Helping Your Children Grieve

I originally wrote this post for my Ukrainian friends with the help of a friend who had been trained by the Grief Recovery Institute. The suggestions are borrowed or adapted from many of their suggestions.

Your children may never have a friend or loved one die. There are other things, however, that can cause children to grieve. They will grieve leaving their home in a move or natural disaster. They will grieve because they no longer see their friends. They will grieve for missing a familiar school, activities, church….the things they are used to in life.

There are many things they will be grieving, but they won’t use that term. Just rest assured that much of the sadness you see is part of the grief they are experiencing. Here are some tips to use when you think your child may be grieving.

1. Allow your children to mourn, realizing that each of your children may mourn in very different ways.

2. Listen to their lamentations as they mourn the things they have lost.

3. Comfort them, but don’t discourage them from crying or tell them to stop crying. Your sons need to cry as much as your daughters.

4. Recognize that grief is emotional, not intellectual. You cannot reason away grief.

5. Don’t feel the need to analyze or critique their emotions in the moment. Just actively listen.

6. As mentioned before, don’t force your children to talk, but give them opportunities to talk. Be patient as the grief may come out a little bit at a time over a longer period than you might think.

7. Don’t tell your children they shouldn’t feel the emotions they are feeling. Remember emotions aren’t wrong or sinful…it’s only the ways we choose to act on those emotions that can become sinful in some cases.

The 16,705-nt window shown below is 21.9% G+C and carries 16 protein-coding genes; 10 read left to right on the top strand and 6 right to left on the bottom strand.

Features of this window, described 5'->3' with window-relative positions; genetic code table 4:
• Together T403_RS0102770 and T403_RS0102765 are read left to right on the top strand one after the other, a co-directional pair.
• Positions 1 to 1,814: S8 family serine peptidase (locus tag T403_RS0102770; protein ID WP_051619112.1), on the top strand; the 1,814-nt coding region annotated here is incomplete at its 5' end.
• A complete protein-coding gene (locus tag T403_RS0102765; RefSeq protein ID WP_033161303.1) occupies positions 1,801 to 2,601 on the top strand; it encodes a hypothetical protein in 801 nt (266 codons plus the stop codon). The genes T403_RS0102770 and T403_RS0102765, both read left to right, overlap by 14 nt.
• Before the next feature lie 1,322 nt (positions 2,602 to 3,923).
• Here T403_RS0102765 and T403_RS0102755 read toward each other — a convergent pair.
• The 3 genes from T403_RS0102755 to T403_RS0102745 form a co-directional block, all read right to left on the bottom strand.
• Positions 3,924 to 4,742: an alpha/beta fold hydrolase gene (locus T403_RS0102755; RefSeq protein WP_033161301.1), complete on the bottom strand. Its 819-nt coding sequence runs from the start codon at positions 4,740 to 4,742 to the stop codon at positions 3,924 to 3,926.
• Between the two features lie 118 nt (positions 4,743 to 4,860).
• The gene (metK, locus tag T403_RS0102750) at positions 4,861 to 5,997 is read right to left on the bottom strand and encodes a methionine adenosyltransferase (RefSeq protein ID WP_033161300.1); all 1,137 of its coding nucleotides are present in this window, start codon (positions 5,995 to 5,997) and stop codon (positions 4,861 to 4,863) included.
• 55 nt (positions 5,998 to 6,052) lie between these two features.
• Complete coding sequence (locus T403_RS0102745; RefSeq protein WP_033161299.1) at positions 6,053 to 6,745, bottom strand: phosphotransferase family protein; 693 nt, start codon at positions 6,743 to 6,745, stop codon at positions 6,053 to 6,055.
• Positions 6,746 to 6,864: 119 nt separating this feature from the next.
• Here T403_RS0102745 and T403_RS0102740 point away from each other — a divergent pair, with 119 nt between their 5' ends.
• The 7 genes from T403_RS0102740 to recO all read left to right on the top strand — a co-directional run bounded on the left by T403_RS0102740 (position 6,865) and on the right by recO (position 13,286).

8. Again, instead of asking how they are feeling, ask them to name the emotions they are feeling and rank them in strength.

9. It is okay to show your own emotions within reason. They need to know it is okay to cry. If you are about to have an out of control emotional melt down, however, that can be very frightening to children who are already frightened. Try to show them authentic emotion that is not out of control.

10. Try not to compare your children to each other or other children in how they are grieving.

11. Avoid trying to soothe a child with cookies or other similar things that could become a bad habit over time.

12. Don’t make promises you can’t keep.

13. Remember that just because a child isn’t showing outward signs of grieving, it doesn’t mean the child is grief free. Some children try to grieve in silence.

14. Remember that children hear and understand more of adult conversation than you realize. They can also hear and misunderstand things that make things seem worse than they really are. Be careful about the things you say that they may hear.

15. Grief can come and go in waves. That is normal. If your child shows signs of extreme sadness for more than a couple of weeks, it may be a good idea to talk to a doctor.

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Thereasa Winnett

Thereasa Winnett is the founder of Teach One Reach One and blogger at Parenting Like Hannah. She holds a BA in education from the College of William and Mary. She has served in all areas of ministry to children and teens for more than thirty years and regularly leads workshops for ministries and churches. She has conducted numerous workshops, including sessions at Points of Light’s National Conference on Volunteering and Service, the National Urban Ministry Conference, Pepperdine Bible Lectures, and Lipscomb’s Summer Celebration. Thereasa lives in Atlanta, GA with her husband Greg, where she enjoys reading, knitting, traveling and cooking.

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